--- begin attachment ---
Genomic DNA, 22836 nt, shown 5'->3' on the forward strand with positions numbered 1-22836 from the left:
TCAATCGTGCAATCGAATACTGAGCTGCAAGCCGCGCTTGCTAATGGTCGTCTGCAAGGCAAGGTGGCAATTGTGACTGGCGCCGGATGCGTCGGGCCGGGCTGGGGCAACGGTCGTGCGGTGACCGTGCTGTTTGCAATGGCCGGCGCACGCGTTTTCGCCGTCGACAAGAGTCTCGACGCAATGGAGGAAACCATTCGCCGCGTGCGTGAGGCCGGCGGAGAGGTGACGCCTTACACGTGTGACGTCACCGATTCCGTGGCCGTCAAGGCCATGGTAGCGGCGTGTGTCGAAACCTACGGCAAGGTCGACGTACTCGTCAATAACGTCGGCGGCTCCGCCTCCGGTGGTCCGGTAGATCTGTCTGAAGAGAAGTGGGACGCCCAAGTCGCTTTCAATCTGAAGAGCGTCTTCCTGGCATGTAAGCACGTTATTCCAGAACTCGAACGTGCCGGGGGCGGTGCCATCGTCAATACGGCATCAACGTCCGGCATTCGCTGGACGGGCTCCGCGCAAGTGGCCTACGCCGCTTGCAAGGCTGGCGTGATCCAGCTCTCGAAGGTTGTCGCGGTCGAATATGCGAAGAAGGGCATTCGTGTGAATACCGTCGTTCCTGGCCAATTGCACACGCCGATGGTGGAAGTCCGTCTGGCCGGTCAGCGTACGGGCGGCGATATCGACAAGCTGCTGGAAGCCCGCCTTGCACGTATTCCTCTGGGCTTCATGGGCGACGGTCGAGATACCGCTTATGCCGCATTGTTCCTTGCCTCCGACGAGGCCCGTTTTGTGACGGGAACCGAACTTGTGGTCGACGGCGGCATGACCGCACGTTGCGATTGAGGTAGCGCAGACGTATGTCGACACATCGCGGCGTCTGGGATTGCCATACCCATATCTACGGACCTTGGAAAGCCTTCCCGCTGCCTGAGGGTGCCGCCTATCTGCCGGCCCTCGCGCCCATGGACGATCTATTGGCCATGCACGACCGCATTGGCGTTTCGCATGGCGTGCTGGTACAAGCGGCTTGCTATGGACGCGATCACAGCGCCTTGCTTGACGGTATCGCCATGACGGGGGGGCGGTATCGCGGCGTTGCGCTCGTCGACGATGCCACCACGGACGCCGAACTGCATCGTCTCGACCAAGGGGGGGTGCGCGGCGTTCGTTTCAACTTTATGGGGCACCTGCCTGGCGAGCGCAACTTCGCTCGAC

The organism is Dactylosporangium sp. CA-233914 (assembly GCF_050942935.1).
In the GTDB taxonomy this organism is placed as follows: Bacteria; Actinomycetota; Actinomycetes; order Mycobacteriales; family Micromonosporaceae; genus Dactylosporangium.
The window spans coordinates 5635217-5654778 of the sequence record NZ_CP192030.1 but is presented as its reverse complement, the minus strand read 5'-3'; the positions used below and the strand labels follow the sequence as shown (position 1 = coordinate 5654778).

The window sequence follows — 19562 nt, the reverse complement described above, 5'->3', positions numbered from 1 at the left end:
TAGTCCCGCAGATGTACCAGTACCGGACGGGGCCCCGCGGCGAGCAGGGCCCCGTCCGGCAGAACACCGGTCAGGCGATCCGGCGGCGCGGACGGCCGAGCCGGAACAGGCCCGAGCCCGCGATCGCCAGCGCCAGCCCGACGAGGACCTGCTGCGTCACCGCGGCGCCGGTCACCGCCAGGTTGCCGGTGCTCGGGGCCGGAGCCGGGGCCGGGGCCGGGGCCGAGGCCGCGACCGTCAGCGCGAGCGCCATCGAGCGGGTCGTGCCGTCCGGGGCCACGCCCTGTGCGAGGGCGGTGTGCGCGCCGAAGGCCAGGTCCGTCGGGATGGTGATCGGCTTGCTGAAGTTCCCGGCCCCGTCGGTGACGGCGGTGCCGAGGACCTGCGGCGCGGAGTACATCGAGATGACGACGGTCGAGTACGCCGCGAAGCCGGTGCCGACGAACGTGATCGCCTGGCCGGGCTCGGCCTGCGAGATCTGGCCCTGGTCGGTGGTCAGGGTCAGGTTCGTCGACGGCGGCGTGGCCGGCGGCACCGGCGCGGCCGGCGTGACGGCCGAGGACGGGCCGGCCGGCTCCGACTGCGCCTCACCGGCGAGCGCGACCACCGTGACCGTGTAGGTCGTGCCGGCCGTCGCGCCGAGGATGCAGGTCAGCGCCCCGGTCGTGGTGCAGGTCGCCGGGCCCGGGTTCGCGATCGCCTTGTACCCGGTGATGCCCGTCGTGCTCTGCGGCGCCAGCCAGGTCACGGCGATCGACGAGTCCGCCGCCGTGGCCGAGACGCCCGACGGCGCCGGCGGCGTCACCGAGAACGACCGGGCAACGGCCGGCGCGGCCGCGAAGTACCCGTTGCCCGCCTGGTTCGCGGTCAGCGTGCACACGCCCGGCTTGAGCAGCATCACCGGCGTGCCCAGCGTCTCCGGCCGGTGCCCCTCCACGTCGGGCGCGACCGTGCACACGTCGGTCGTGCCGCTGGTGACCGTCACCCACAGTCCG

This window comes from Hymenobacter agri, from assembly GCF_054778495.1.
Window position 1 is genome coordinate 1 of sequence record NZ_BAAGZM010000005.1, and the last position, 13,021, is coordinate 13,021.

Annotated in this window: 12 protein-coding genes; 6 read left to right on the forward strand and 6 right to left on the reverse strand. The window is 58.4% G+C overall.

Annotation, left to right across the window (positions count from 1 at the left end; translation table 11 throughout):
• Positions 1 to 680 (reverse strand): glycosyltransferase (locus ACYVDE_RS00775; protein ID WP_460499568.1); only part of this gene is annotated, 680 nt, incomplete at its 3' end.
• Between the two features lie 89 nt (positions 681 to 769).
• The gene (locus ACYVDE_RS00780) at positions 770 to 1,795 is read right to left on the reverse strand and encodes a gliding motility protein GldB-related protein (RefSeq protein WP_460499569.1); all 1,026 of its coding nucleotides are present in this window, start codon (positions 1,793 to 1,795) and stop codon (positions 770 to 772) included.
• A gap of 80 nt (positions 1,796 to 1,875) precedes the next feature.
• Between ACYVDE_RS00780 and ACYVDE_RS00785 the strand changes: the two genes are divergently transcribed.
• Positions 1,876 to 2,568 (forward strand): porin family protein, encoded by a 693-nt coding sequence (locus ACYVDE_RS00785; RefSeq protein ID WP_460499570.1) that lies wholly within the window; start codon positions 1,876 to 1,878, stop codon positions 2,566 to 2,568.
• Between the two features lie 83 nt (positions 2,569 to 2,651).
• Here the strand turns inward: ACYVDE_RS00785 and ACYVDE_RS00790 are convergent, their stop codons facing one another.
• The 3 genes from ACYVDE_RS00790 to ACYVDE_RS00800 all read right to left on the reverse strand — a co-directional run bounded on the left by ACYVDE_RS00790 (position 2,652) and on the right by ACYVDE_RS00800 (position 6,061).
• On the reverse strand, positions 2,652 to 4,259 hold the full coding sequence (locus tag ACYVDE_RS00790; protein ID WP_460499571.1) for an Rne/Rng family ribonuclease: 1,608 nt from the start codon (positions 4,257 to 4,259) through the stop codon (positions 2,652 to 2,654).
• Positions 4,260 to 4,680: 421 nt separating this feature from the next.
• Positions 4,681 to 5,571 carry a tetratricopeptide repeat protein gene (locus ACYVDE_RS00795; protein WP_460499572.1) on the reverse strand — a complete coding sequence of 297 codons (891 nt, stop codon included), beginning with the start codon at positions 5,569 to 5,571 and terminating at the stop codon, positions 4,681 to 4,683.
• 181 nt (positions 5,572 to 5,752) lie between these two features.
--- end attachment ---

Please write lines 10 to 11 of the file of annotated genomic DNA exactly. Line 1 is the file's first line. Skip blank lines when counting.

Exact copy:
Annotated in this window: 12 protein-coding genes; 6 read left to right on the forward strand and 6 right to left on the reverse strand. The window is 58.4% G+C overall.

Annotation, left to right across the window (positions count from 1 at the left end; translation table 11 throughout):